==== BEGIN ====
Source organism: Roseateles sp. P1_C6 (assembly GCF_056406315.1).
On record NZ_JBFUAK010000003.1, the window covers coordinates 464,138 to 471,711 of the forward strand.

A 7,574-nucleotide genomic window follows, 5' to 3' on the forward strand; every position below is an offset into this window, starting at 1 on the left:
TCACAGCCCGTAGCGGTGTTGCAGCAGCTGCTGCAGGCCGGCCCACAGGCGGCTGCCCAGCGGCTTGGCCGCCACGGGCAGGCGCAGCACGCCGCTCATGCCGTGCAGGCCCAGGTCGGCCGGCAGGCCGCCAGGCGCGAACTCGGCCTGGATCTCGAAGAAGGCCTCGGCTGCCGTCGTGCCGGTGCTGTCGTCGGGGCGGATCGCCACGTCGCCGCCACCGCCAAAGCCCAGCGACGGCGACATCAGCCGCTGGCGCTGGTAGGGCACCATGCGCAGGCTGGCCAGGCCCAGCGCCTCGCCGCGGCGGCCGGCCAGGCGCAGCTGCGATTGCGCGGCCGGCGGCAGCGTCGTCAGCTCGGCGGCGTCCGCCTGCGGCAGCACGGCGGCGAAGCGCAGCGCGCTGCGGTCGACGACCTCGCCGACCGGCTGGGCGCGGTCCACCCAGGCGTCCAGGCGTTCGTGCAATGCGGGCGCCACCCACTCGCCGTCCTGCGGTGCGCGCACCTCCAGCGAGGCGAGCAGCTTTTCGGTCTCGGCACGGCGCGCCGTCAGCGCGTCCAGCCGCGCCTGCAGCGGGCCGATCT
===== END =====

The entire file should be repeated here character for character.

Source organism: Roseateles sp. P1_C6 (assembly GCF_056406315.1).
On record NZ_JBFUAK010000003.1, the window covers coordinates 464,138 to 471,711 of the forward strand.

A 7,574-nucleotide genomic window follows, 5' to 3' on the forward strand; every position below is an offset into this window, starting at 1 on the left:
TCACAGCCCGTAGCGGTGTTGCAGCAGCTGCTGCAGGCCGGCCCACAGGCGGCTGCCCAGCGGCTTGGCCGCCACGGGCAGGCGCAGCACGCCGCTCATGCCGTGCAGGCCCAGGTCGGCCGGCAGGCCGCCAGGCGCGAACTCGGCCTGGATCTCGAAGAAGGCCTCGGCTGCCGTCGTGCCGGTGCTGTCGTCGGGGCGGATCGCCACGTCGCCGCCACCGCCAAAGCCCAGCGACGGCGACATCAGCCGCTGGCGCTGGTAGGGCACCATGCGCAGGCTGGCCAGGCCCAGCGCCTCGCCGCGGCGGCCGGCCAGGCGCAGCTGCGATTGCGCGGCCGGCGGCAGCGTCGTCAGCTCGGCGGCGTCCGCCTGCGGCAGCACGGCGGCGAAGCGCAGCGCGCTGCGGTCGACGACCTCGCCGACCGGCTGGGCGCGGTCCACCCAGGCGTCCAGGCGTTCGTGCAATGCGGGCGCCACCCACTCGCCGTCCTGCGGTGCGCGCACCTCCAGCGAGGCGAGCAGCTTTTCGGTCTCGGCACGGCGCGCCGTCAGCGCGTCCAGCCGCGCCTGCAGCGGGCCGATCT